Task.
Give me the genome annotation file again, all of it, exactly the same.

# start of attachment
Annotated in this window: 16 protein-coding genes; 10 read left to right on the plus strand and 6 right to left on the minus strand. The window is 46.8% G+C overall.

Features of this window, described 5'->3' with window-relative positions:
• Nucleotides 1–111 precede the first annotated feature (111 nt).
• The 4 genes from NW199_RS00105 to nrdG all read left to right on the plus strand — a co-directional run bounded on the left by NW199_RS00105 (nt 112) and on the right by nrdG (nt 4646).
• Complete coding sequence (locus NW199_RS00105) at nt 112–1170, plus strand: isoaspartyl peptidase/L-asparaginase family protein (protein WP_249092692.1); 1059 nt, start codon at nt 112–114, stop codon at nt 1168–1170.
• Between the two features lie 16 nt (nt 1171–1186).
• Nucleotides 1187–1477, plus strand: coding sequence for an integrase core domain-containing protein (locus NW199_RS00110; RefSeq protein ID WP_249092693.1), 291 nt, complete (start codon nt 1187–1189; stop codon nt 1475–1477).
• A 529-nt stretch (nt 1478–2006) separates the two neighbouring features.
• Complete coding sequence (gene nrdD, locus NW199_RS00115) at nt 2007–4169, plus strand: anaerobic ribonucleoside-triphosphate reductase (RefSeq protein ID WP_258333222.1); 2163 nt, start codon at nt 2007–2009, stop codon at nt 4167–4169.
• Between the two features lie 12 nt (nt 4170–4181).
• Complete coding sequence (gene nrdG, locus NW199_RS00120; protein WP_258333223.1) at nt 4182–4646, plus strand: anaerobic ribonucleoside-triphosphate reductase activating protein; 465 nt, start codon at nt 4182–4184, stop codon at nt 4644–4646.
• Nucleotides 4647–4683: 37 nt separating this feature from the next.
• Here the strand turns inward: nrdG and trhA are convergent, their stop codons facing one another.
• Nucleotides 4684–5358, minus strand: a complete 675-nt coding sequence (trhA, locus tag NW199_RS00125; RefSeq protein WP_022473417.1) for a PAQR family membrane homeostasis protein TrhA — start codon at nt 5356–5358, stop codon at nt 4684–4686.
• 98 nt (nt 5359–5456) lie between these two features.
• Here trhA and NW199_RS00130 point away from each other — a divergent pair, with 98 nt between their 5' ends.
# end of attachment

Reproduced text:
Annotated in this window: 16 protein-coding genes; 10 read left to right on the plus strand and 6 right to left on the minus strand. The window is 46.8% G+C overall.

Features of this window, described 5'->3' with window-relative positions:
• Nucleotides 1–111 precede the first annotated feature (111 nt).
• The 4 genes from NW199_RS00105 to nrdG all read left to right on the plus strand — a co-directional run bounded on the left by NW199_RS00105 (nt 112) and on the right by nrdG (nt 4646).
• Complete coding sequence (locus NW199_RS00105) at nt 112–1170, plus strand: isoaspartyl peptidase/L-asparaginase family protein (protein WP_249092692.1); 1059 nt, start codon at nt 112–114, stop codon at nt 1168–1170.
• Between the two features lie 16 nt (nt 1171–1186).
• Nucleotides 1187–1477, plus strand: coding sequence for an integrase core domain-containing protein (locus NW199_RS00110; RefSeq protein ID WP_249092693.1), 291 nt, complete (start codon nt 1187–1189; stop codon nt 1475–1477).
• A 529-nt stretch (nt 1478–2006) separates the two neighbouring features.
• Complete coding sequence (gene nrdD, locus NW199_RS00115) at nt 2007–4169, plus strand: anaerobic ribonucleoside-triphosphate reductase (RefSeq protein ID WP_258333222.1); 2163 nt, start codon at nt 2007–2009, stop codon at nt 4167–4169.
• Between the two features lie 12 nt (nt 4170–4181).
• Complete coding sequence (gene nrdG, locus NW199_RS00120; protein WP_258333223.1) at nt 4182–4646, plus strand: anaerobic ribonucleoside-triphosphate reductase activating protein; 465 nt, start codon at nt 4182–4184, stop codon at nt 4644–4646.
• Nucleotides 4647–4683: 37 nt separating this feature from the next.
• Here the strand turns inward: nrdG and trhA are convergent, their stop codons facing one another.
• Nucleotides 4684–5358, minus strand: a complete 675-nt coding sequence (trhA, locus tag NW199_RS00125; RefSeq protein WP_022473417.1) for a PAQR family membrane homeostasis protein TrhA — start codon at nt 5356–5358, stop codon at nt 4684–4686.
• 98 nt (nt 5359–5456) lie between these two features.
• Here trhA and NW199_RS00130 point away from each other — a divergent pair, with 98 nt between their 5' ends.